In an announcement last Tuesday, the search for the missing Malaysia Airlines Flight 370 has been indefinitely suspended but it does not necessarily mean that the case will never be reopened.
During a press briefing in Melbourne held the following day after the statement regarding the cancellation of the mission was made public, Darren Chester, Australia's transport minister, reiterated the open-endedness of the situation.
"It's not a closed book by any stretch," he said. "I don't rule out a future underwater search."
In retrospect, the suspension was not really a shock. After all, last summer, Australia, China and Malaysia have already shared that they plan a stoppage to the mission if no significant findings will emerge in the 120,000-square-kilometer "highest probability search area." The zone has already been scoured fully for months and months by patrols. But other industry people, as well as those who gather intel separate from the funded one, argue the possibility of the plane being somewhere outside the chosen region.
Tony Abbott, who was the prime minister at the time that the aircraft mysteriously disappeared after it took off from Malaysia, expressed his dismay via his official Twitter account. "Disappointed that the search for MH370 has been called off. Especially if some experts think there are better places to look," he wrote echoing the sentiments of a lot of people who are against the decision.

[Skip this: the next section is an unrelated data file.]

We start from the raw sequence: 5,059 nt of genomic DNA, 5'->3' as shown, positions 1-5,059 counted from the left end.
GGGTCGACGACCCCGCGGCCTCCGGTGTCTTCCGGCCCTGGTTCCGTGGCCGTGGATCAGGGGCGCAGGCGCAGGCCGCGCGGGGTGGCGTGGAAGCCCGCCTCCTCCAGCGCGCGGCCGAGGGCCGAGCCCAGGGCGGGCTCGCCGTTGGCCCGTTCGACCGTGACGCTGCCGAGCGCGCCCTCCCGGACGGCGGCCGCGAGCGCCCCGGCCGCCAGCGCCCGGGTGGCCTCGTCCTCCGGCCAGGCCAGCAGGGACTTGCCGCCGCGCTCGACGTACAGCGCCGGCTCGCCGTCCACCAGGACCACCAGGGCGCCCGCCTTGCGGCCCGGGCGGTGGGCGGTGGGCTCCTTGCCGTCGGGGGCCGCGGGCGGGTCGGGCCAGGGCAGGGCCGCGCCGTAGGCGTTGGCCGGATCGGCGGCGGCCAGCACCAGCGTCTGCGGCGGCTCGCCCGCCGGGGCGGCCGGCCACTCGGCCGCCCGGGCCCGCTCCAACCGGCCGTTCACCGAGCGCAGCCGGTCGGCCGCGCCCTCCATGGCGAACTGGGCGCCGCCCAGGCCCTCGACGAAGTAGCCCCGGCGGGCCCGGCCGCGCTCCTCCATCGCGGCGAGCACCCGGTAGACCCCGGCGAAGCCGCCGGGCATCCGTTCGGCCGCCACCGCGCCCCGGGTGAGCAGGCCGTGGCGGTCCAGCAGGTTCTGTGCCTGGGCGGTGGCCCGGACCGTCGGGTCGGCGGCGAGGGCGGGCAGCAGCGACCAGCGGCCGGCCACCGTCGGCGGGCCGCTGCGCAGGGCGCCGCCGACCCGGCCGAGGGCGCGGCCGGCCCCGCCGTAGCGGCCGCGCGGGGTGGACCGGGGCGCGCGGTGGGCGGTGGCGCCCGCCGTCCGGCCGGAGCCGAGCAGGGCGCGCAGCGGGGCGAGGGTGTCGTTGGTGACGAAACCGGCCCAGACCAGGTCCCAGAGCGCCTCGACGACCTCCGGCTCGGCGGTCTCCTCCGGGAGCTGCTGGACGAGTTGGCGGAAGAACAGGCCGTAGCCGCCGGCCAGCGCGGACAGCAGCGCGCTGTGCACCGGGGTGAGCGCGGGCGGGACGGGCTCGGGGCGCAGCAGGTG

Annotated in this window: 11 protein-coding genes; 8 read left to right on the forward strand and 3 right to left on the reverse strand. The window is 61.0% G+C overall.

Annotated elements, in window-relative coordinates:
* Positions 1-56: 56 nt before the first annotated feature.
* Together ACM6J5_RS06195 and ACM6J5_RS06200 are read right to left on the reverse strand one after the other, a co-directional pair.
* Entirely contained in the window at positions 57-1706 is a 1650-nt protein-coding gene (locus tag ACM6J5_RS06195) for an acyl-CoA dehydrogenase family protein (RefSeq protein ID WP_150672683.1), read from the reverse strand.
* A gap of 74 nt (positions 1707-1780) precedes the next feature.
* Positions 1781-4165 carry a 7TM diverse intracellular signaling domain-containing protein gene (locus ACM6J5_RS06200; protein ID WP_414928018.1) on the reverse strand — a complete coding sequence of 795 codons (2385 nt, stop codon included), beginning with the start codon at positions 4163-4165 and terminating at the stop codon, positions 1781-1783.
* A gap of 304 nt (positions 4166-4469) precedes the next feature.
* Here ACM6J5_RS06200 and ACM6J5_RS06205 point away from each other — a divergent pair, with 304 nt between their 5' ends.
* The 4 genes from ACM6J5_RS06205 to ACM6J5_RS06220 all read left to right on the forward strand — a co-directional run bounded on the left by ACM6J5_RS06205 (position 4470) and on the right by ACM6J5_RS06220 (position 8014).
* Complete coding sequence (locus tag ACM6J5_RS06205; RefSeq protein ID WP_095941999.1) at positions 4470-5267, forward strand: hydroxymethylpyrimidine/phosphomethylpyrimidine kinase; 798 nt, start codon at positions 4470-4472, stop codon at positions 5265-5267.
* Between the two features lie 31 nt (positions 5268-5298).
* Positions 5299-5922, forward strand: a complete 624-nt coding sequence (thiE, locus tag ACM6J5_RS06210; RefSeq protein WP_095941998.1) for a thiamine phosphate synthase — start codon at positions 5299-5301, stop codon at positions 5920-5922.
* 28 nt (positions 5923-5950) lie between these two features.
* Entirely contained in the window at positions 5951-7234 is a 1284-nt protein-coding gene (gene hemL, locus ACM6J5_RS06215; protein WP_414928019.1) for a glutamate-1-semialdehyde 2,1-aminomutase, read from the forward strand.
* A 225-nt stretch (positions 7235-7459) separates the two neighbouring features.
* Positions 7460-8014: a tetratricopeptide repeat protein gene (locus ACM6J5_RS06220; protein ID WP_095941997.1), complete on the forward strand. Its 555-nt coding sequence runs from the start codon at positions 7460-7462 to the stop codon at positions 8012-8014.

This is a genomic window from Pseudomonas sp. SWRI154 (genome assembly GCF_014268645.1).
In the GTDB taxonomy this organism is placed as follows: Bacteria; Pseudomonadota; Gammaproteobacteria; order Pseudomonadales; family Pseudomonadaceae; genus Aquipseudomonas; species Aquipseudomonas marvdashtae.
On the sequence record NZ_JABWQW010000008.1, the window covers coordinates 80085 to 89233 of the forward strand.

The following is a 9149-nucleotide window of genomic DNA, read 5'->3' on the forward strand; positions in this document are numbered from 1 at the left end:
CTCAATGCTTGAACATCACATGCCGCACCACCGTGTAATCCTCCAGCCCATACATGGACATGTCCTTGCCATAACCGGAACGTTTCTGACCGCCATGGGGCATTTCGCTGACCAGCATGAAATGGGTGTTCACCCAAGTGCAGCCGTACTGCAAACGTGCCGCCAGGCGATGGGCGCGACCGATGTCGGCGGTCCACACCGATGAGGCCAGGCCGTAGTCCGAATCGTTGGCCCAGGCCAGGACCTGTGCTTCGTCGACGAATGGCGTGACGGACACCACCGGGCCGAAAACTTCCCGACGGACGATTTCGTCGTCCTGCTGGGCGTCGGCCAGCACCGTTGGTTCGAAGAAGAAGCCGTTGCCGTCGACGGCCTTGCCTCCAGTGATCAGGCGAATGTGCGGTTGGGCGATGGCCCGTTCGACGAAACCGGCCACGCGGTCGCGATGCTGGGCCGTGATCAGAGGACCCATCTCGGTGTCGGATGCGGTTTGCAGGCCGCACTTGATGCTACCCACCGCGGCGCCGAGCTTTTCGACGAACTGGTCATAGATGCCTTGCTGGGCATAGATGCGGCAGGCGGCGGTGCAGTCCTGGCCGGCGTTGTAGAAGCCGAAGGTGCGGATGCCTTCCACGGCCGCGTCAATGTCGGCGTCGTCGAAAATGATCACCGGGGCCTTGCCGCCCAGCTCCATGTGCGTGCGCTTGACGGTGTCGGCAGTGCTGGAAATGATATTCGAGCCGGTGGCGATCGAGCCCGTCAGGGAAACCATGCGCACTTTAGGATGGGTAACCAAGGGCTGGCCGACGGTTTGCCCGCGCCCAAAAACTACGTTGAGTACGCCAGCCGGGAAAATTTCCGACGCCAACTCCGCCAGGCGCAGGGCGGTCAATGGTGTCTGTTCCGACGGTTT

Needless to say, Chester adds that should some development arise during the search hiatus, they will be ready to get back on the mission to follow the lead. The only caveat is, he would not define what "credible new evidence" means, saying that they will know it when they see it.
"I am hopeful we'll have a breakthrough in the future," he added. "It's reasonable to expect there may be more debris uncovered in the weeks and months and possibly even years ahead which could lead to further information in solving this puzzle."
The analysis of debris and satellite imagery from various retrieval operations will continue even after the field operations have already stopped. It would be carried out by the ATSB (Australian Transport Safety Bureau) and was due to conclude by the end of next month.
"The decision to suspend the underwater search has not been taken lightly nor without sadness," the statement, which was issued to various media outlets, reads. "Despite every effort using the best science available, cutting edge technology, as well as modeling and advice from highly skilled professionals who are the best in their field, unfortunately, the search has not been able to locate the aircraft," the statement continues.